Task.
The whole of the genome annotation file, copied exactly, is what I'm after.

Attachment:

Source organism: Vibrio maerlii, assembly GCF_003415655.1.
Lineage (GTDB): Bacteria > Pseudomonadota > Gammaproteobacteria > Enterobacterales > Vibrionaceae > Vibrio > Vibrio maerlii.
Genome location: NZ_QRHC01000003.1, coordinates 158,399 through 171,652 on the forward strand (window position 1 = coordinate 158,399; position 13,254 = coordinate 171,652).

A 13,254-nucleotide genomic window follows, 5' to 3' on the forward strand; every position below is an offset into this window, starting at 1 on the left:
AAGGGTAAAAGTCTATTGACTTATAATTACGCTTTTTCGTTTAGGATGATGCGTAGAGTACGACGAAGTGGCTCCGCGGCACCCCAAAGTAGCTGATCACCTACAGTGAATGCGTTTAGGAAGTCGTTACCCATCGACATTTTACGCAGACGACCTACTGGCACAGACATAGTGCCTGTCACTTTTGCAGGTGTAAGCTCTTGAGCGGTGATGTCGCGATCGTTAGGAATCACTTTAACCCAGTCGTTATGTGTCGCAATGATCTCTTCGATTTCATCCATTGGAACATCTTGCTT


Source organism: Vibrio maerlii, assembly GCF_003415655.1.
Lineage (GTDB): Bacteria > Pseudomonadota > Gammaproteobacteria > Enterobacterales > Vibrionaceae > Vibrio > Vibrio maerlii.
Genome location: NZ_QRHC01000003.1, coordinates 158,399 through 171,652 on the forward strand (window position 1 = coordinate 158,399; position 13,254 = coordinate 171,652).

A 13,254-nucleotide genomic window follows, 5' to 3' on the forward strand; every position below is an offset into this window, starting at 1 on the left:
AAGGGTAAAAGTCTATTGACTTATAATTACGCTTTTTCGTTTAGGATGATGCGTAGAGTACGACGAAGTGGCTCCGCGGCACCCCAAAGTAGCTGATCACCTACAGTGAATGCGTTTAGGAAGTCGTTACCCATCGACATTTTACGCAGACGACCTACTGGCACAGACATAGTGCCTGTCACTTTTGCAGGTGTAAGCTCTTGAGCGGTGATGTCGCGATCGTTAGGAATCACTTTAACCCAGTCGTTATGTGTCGCAATGATCTCTTCGATTTCATCCATTGGAACATCTTGCTT